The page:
How, therefore, can we refuse to cede ideological space in universities and also strategically reinvent the mantle of “public humanities” to reclaim this dual-power tradition of metamorphic collaboration between the university and the universe(s) outside? Moreover, what kinds of cultural practices could most effectively propel us in these directions? I want to suggest that when we infuse popular education with protest arts—in such forms as mobile teach-ins that practice spatial reclamation, infographics that map out power relations and coalesce communities, rituals that empower and heal participants, direct action performances that target the academic jugulars of tuition and grades—our analyses are strengthened against easy institutional commodification and co-optation.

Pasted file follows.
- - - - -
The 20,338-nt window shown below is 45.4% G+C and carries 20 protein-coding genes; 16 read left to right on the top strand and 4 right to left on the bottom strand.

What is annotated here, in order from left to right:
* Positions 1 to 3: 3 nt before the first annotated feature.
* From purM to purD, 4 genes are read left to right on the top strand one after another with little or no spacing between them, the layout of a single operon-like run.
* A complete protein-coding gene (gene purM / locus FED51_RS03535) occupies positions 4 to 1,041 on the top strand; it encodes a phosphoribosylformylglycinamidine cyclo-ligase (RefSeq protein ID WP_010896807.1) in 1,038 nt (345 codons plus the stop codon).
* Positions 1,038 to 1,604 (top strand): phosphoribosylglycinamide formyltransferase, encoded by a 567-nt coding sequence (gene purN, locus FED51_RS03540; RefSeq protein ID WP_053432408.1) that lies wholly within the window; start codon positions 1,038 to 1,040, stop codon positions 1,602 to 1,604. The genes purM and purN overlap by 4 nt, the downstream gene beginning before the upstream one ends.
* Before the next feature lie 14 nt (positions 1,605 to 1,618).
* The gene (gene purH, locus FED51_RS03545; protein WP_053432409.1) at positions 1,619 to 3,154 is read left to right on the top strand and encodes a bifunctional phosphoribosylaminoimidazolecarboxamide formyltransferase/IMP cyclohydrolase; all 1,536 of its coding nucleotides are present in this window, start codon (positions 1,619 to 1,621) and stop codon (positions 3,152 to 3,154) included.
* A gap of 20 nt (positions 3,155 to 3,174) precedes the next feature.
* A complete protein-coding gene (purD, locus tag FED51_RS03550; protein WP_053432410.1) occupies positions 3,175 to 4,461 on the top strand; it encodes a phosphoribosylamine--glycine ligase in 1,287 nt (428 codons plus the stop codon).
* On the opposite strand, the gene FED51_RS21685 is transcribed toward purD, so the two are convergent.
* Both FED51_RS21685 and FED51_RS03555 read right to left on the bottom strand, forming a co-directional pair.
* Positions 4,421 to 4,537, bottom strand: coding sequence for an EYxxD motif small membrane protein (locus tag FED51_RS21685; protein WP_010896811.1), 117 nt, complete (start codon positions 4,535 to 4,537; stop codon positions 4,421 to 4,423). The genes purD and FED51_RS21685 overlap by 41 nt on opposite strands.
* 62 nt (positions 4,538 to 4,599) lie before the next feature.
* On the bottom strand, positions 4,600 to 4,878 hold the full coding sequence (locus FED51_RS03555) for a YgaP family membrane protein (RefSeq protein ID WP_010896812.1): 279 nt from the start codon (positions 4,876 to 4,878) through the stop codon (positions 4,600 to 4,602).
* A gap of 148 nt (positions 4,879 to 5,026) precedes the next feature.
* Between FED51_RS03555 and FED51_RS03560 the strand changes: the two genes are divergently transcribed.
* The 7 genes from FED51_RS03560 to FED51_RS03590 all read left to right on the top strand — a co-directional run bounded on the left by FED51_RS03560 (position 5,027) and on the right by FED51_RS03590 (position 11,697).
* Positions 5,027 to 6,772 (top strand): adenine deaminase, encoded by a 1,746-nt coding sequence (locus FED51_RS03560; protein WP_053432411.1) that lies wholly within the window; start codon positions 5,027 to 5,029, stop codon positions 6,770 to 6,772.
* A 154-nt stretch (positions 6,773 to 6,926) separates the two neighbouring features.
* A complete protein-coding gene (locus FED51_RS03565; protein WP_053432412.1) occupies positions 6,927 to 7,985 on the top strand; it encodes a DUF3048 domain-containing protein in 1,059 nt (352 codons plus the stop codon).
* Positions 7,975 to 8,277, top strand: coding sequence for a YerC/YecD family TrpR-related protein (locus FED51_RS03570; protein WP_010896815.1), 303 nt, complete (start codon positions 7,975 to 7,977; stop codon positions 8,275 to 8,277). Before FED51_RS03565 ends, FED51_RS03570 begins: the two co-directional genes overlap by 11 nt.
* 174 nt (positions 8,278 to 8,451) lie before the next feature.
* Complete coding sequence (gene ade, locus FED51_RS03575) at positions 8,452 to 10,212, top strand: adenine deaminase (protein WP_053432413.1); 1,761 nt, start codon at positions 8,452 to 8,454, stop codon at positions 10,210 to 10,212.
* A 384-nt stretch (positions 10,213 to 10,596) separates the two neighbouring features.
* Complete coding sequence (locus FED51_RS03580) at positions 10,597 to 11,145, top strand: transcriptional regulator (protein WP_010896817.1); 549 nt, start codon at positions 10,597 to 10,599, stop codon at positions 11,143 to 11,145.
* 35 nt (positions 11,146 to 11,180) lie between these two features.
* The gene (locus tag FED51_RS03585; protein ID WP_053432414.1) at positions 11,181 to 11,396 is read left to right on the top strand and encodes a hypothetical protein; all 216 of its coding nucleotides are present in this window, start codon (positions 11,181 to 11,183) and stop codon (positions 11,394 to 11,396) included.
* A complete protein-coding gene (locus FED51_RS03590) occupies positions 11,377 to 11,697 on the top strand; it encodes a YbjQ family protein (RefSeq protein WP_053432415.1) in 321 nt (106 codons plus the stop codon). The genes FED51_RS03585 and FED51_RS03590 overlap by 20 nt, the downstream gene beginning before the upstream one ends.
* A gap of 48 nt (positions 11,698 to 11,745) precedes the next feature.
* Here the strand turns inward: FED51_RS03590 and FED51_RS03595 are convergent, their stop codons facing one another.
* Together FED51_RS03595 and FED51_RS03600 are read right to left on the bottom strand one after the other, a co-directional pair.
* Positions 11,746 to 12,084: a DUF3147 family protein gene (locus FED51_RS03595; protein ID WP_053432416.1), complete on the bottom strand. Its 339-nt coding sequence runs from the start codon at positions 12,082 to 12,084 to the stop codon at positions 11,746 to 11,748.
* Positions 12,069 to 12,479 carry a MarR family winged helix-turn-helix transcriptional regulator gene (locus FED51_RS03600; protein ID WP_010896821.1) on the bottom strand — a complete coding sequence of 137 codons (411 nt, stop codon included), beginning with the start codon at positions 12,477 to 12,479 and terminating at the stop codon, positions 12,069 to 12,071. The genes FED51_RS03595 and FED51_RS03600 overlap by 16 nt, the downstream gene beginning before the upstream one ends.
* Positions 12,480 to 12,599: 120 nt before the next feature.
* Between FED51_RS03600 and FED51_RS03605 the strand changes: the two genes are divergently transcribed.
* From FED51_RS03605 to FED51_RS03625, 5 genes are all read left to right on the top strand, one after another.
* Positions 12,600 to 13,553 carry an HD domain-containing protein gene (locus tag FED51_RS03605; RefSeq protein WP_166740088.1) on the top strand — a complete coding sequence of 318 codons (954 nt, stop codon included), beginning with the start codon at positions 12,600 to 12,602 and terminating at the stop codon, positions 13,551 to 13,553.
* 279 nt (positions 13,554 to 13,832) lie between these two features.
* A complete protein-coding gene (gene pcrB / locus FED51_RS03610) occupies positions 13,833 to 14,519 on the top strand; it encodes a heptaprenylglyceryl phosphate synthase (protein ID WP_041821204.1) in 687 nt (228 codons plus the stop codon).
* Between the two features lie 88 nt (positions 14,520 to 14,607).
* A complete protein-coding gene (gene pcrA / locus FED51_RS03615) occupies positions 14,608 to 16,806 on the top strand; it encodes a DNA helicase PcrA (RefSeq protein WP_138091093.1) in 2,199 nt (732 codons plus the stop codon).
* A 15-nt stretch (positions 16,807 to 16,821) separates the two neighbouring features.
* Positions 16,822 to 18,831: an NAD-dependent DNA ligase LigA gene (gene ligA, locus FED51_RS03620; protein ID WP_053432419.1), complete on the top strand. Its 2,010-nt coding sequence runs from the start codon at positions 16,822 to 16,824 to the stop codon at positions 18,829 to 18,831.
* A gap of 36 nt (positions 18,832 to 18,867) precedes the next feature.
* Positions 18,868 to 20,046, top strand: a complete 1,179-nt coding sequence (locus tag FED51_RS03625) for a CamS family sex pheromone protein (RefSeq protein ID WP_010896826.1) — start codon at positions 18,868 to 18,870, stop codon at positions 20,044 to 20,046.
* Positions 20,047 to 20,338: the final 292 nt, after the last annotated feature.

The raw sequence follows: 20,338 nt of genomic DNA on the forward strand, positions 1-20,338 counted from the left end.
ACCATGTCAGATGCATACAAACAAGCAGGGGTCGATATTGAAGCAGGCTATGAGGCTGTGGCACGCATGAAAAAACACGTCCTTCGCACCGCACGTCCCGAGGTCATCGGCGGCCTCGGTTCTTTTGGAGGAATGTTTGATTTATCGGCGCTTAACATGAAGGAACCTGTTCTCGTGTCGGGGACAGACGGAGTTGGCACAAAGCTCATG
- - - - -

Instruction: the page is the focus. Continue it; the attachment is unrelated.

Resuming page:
I urge readers to exceed the respectability limits of this emerging, and therefore malleable, field of public humanities. Some provocations: “Public humanities” must more expansively realize the universalist stance embedded in its name—indeed, let us ensure “all power to the people!” each time the term is invoked. The horizons of inclusion, diversity, equity, and access (IDEA) don’t extend far enough—instead, we can commit to advancing reparations, abolition, direct democracy, fully-funded free access, and community control of the university and social institutions by those most often denied entrance. In this different orientation of the term “public humanities,” we can plot the takeovers and transformations of college buildings and social institutions, redistribute hoarded resources, and forge new artistic and research paradigms.7